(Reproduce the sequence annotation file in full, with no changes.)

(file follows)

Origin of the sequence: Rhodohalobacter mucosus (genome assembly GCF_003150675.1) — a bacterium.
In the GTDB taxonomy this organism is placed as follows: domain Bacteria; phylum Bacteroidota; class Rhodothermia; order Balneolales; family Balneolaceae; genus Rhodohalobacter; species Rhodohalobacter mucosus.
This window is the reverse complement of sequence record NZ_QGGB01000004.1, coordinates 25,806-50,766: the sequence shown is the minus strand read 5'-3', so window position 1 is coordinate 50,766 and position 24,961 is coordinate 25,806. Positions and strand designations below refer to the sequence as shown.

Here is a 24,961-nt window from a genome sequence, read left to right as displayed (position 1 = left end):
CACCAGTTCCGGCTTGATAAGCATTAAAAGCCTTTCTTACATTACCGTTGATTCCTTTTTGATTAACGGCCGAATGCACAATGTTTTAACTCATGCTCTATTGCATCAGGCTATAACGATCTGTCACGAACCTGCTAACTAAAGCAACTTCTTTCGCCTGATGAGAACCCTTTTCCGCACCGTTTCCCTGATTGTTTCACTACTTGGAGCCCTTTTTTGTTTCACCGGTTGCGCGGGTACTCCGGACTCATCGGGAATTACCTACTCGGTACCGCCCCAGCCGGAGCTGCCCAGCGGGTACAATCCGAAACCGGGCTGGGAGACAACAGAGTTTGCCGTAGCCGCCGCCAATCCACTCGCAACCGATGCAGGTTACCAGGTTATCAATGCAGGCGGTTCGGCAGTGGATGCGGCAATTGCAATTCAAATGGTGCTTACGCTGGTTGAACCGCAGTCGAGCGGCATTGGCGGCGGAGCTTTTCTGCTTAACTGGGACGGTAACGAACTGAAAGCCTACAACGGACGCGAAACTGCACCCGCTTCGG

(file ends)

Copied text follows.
Origin of the sequence: Rhodohalobacter mucosus (genome assembly GCF_003150675.1) — a bacterium.
In the GTDB taxonomy this organism is placed as follows: domain Bacteria; phylum Bacteroidota; class Rhodothermia; order Balneolales; family Balneolaceae; genus Rhodohalobacter; species Rhodohalobacter mucosus.
This window is the reverse complement of sequence record NZ_QGGB01000004.1, coordinates 25,806-50,766: the sequence shown is the minus strand read 5'-3', so window position 1 is coordinate 50,766 and position 24,961 is coordinate 25,806. Positions and strand designations below refer to the sequence as shown.

Here is a 24,961-nt window from a genome sequence, read left to right as displayed (position 1 = left end):
CACCAGTTCCGGCTTGATAAGCATTAAAAGCCTTTCTTACATTACCGTTGATTCCTTTTTGATTAACGGCCGAATGCACAATGTTTTAACTCATGCTCTATTGCATCAGGCTATAACGATCTGTCACGAACCTGCTAACTAAAGCAACTTCTTTCGCCTGATGAGAACCCTTTTCCGCACCGTTTCCCTGATTGTTTCACTACTTGGAGCCCTTTTTTGTTTCACCGGTTGCGCGGGTACTCCGGACTCATCGGGAATTACCTACTCGGTACCGCCCCAGCCGGAGCTGCCCAGCGGGTACAATCCGAAACCGGGCTGGGAGACAACAGAGTTTGCCGTAGCCGCCGCCAATCCACTCGCAACCGATGCAGGTTACCAGGTTATCAATGCAGGCGGTTCGGCAGTGGATGCGGCAATTGCAATTCAAATGGTGCTTACGCTGGTTGAACCGCAGTCGAGCGGCATTGGCGGCGGAGCTTTTCTGCTTAACTGGGACGGTAACGAACTGAAAGCCTACAACGGACGCGAAACTGCACCCGCTTCGG